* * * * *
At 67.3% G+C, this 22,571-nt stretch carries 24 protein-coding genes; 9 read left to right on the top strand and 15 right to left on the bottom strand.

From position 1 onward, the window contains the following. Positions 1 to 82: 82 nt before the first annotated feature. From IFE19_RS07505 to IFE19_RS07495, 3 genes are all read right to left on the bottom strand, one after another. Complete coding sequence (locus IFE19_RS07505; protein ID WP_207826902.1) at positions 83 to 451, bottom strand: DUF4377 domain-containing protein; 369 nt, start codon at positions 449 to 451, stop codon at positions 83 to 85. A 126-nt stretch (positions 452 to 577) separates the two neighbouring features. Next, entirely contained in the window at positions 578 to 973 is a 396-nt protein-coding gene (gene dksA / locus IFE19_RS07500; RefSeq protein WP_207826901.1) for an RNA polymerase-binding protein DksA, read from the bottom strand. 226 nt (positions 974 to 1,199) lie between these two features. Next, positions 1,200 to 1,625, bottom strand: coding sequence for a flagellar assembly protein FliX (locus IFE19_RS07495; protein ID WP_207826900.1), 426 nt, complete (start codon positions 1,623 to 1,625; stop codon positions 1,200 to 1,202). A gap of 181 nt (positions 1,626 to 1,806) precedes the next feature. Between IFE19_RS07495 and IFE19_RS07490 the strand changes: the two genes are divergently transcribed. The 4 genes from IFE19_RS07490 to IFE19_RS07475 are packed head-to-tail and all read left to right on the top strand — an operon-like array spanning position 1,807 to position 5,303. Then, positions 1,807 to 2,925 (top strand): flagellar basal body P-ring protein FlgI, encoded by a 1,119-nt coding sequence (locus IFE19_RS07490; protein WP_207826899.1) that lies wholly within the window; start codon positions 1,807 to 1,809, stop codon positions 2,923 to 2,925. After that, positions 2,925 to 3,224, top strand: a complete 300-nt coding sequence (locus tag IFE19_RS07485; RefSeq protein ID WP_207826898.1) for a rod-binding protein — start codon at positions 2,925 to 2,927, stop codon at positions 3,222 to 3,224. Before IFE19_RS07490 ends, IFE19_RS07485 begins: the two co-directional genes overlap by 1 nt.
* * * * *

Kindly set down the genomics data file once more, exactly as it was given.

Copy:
At 67.3% G+C, this 22,571-nt stretch carries 24 protein-coding genes; 9 read left to right on the top strand and 15 right to left on the bottom strand.

From position 1 onward, the window contains the following. Positions 1 to 82: 82 nt before the first annotated feature. From IFE19_RS07505 to IFE19_RS07495, 3 genes are all read right to left on the bottom strand, one after another. Complete coding sequence (locus IFE19_RS07505; protein ID WP_207826902.1) at positions 83 to 451, bottom strand: DUF4377 domain-containing protein; 369 nt, start codon at positions 449 to 451, stop codon at positions 83 to 85. A 126-nt stretch (positions 452 to 577) separates the two neighbouring features. Next, entirely contained in the window at positions 578 to 973 is a 396-nt protein-coding gene (gene dksA / locus IFE19_RS07500; RefSeq protein WP_207826901.1) for an RNA polymerase-binding protein DksA, read from the bottom strand. 226 nt (positions 974 to 1,199) lie between these two features. Next, positions 1,200 to 1,625, bottom strand: coding sequence for a flagellar assembly protein FliX (locus IFE19_RS07495; protein ID WP_207826900.1), 426 nt, complete (start codon positions 1,623 to 1,625; stop codon positions 1,200 to 1,202). A gap of 181 nt (positions 1,626 to 1,806) precedes the next feature. Between IFE19_RS07495 and IFE19_RS07490 the strand changes: the two genes are divergently transcribed. The 4 genes from IFE19_RS07490 to IFE19_RS07475 are packed head-to-tail and all read left to right on the top strand — an operon-like array spanning position 1,807 to position 5,303. Then, positions 1,807 to 2,925 (top strand): flagellar basal body P-ring protein FlgI, encoded by a 1,119-nt coding sequence (locus IFE19_RS07490; protein WP_207826899.1) that lies wholly within the window; start codon positions 1,807 to 1,809, stop codon positions 2,923 to 2,925. After that, positions 2,925 to 3,224, top strand: a complete 300-nt coding sequence (locus tag IFE19_RS07485; RefSeq protein ID WP_207826898.1) for a rod-binding protein — start codon at positions 2,925 to 2,927, stop codon at positions 3,222 to 3,224. Before IFE19_RS07490 ends, IFE19_RS07485 begins: the two co-directional genes overlap by 1 nt.